EL PASO, Texas, Feb. 14 (UPI) -- Wildlife, butterflies and a historic church could win a last-minute reprieve against imminent border wall construction if Congress passes, and President Donald Trump signs, the bipartisan spending bill circulated Thursday.
The bill includes a section prohibiting "construction of pedestrian fencing" in the Santa Ana and Lower Rio Grande Valley National Wildlife Refuges, Bentsen State Park, the La Lomita Historical Park and the National Butterfly Center.
In these locales, areas of native habitat would be destroyed because of border wall construction.
Last year, Congress authorized funding for construction of 18-foot-high bollards on the Rio Grande levee system in South Texas. U.S. Customs and Border Protection fence designs include a 150-foot enforcement zone, access roads and floodlighting.
Conservationists said all of these would harm the habitat and destroy wildlife. The border wall construction also threatens nature tourism in South Texas.
To fulfill this border barrier construction already authorized by Congress, Department of Homeland Security contractors last week began moving heavy machinery onto federal property adjacent to the National Butterfly Center. Also in danger is Bentsen State Park, home to the World Birding Center. Texas is the top birding destination in the United States, partly because of the unique habitat in the lower Rio Grande Valley.
Border fence construction threatens public and private landowners. The National Butterfly Center is owned by the North American Butterfly Association, while Bentsen State Park is owned by the state. The Catholic Diocese of Brownsville owns the La Lomita Historical Park.
The diocese also opposes border wall construction and last week lost a legal attempt to prevent government surveyors accessing its property.
The butterfly center's battle intensified at the beginning of this week when its lawyers asked a federal judge for an injunction to stop border fence construction on its property. The lawyers are seeking the court to protect the center's constitutional rights to private property and against unreasonable seizure.
"The wall and its attendant enforcement zone and road will destroy the delicate ecosystems upon which the butterfly center's existence is based," its lawyers argued in court papers.
They contended wall construction would "isolate and render useless 70% of NABA's land, irreparably harming its ability to carry out its mission of the observation and conservation of butterflies and other species native to the Rio Grande Valley, thus threatening the National Butterfly Center's very existence."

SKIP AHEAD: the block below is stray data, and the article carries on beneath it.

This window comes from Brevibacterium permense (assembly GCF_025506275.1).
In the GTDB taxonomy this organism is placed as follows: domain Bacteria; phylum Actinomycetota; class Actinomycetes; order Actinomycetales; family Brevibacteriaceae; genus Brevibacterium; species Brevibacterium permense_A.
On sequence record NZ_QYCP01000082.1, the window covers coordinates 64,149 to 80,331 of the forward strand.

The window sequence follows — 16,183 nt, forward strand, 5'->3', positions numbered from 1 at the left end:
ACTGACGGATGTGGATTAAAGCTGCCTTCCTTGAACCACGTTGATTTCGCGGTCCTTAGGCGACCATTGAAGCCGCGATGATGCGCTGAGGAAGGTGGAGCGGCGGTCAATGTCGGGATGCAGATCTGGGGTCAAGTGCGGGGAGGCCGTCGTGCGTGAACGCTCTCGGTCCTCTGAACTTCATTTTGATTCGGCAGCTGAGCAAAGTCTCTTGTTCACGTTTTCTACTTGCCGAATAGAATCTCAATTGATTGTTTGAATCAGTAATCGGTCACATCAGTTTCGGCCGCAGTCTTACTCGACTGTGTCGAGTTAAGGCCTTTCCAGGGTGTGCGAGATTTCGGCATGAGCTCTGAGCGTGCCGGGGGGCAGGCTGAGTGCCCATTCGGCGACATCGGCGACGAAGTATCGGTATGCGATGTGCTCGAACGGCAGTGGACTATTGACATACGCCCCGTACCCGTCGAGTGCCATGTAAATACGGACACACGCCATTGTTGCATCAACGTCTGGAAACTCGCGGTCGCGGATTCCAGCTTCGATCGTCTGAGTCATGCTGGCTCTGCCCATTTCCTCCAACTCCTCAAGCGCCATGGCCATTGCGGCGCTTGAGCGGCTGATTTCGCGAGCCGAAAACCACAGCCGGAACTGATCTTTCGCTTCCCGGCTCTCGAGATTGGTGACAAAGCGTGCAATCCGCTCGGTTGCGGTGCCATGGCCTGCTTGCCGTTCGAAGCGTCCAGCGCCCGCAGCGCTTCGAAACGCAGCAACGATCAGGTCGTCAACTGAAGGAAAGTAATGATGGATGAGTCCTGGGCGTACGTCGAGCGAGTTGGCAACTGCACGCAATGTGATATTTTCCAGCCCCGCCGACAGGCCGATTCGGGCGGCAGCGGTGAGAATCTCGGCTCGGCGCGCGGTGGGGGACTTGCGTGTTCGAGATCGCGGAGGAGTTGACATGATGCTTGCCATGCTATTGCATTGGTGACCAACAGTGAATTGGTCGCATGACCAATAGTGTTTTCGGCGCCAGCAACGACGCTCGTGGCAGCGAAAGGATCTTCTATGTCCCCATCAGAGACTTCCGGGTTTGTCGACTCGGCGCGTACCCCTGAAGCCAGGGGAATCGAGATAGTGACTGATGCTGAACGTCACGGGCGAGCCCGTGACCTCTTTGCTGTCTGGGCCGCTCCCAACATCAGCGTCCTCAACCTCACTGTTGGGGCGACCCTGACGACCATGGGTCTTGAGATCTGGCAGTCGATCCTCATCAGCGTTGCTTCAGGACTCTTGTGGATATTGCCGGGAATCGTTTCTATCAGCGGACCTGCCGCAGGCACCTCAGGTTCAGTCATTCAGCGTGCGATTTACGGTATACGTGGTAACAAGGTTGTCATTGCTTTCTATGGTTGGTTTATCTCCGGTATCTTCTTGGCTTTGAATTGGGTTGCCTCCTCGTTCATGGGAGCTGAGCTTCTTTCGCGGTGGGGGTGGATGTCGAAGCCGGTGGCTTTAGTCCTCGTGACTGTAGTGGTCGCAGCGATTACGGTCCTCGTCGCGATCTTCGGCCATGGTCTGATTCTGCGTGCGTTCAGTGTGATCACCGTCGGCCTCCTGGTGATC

Environmentalists say stopping border wall construction is a matter of life and death for animals living in the unique habitat of the Tamaulipan thornscrub forest.
The Trump administration has suspended 28 environmental protection laws to build the border wall in South Texas. The habitat threatened by construction sustains rare and endangered species with exotic names: the Slender rush pea, the Tamaulipan kidneypetal, Walker's manioc, the ocelot, the Texas tortoise, the Texas horned lizard and the Texas indigo snake.
The butterfly center's request for an injunction said the government has been "engaged in harassment of butterfly center staff and visitors" since 2017. Government activity in the area slated for construction became more intense over the past week.
Earthmovers appeared and law enforcement vehicles blocked the center's land. Even its gate locks were cut by Customs and Border Protection, who replaced them with their own, the lawyers say.
Even as Congress deliberates over the bipartisan building, the contractors appeared ready to continue their construction efforts.
On Thursday, wildlife photographer Krista Schlyer posted on Facebook that contractors have already started clearing vegetation in the La Parida tract of the National Wildlife Refuge.
However, the contractors may need to pull back and the motion for an injunction may be unnecessary.
If the bipartisan spending plan makes its way intact to the president's desk for his signature, the prohibition on border fence construction in the wildlife and historic areas is retroactive, meaning it voids last year's funding for border barrier construction in these areas in South Texas.
The bill grants U.S. Customs and Border Protection $1.38 billion "for for the construction of primary pedestrian fencing, including levee pedestrian fencing, in the Rio Grande Valley Sector."
Estimates suggest the money will fund 55 miles of additional border barriers in South Texas. Congress has explicitly authorized the government to request public comment about plans for border fence construction in five Texas cities: Roma, Rio Grande City, Escobares, La Grulla and Salineno.
Republican senators urged the president to sign the legislation to stave off another partial government shutdown.